Maybe now we can see why. People are capable of love, but some part of it always remains unfinished, and even a sincere effort, with genuine labor and sacrifice, is still only a weak echo of the love of God. Our all-important self is not able to overcome the final distance separating it from those we love the most. In this prison of the self we remain alone with only our animal lusts for company, eventually contaminating even our highest thoughts and aspirations, reducing them to ugly parodies of themselves. In that sense, yes, Humbert Humbert, in whom there is nothing other than ugly parody, is never very far away. The Biblical admonition does not deny humanity, but offers to rescue it, to give the human ability to love a chance to finally exist.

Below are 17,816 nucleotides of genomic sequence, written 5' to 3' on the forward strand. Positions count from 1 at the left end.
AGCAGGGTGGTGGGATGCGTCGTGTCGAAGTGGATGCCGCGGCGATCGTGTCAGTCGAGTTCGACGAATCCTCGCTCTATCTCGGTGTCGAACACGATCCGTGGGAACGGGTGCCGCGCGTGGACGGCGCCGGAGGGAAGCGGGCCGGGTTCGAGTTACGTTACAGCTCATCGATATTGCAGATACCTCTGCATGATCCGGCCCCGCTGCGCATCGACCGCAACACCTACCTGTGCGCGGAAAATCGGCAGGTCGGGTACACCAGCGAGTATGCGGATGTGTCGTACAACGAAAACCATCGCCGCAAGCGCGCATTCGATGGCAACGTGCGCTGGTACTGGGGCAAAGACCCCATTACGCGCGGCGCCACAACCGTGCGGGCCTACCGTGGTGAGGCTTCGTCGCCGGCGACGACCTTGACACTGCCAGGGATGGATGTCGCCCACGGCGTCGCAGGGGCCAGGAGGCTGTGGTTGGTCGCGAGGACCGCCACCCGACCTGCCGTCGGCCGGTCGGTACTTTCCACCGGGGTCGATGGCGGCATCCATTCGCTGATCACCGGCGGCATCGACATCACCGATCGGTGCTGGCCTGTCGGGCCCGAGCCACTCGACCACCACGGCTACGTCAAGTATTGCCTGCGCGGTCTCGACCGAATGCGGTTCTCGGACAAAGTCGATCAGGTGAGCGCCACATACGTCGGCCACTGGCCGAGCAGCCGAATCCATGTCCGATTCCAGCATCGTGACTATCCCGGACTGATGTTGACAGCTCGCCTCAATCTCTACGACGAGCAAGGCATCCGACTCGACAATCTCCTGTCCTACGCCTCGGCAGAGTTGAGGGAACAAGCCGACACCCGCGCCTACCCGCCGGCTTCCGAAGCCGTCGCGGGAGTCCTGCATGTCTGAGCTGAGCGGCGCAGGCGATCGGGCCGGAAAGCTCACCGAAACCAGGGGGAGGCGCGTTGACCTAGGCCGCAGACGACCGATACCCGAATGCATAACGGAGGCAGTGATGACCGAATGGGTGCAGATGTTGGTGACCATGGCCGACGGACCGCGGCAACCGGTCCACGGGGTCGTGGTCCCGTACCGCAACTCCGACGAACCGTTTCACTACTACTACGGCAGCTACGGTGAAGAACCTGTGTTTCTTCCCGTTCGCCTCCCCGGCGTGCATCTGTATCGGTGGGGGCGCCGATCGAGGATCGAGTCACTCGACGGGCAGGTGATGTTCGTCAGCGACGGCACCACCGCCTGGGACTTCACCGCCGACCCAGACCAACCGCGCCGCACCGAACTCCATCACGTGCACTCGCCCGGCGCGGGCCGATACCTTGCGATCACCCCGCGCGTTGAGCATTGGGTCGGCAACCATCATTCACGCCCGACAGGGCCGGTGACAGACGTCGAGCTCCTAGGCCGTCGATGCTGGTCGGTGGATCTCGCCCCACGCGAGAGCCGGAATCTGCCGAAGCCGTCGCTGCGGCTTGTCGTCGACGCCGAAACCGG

Nabokov made Humbert disgusting out of self-disgust. The beautiful, harmonious childhood memories which he sculpted so lovingly in Speak, Memory are here sarcastically inverted into lifeless “lovely, glossy-blue picture-postcards,” (Lolita, 5) the exalted, youthfully earnest feelings of his first love are twisted into the comic priapism of twelve-year-old Humbert slavering over Annabel. European culture, art, language all turned into empty words, but life drags on — an ignominious, pointless life as a beast. Don’t judge him for Lolita. He already punished himself for it.
(Continuation: part 3.)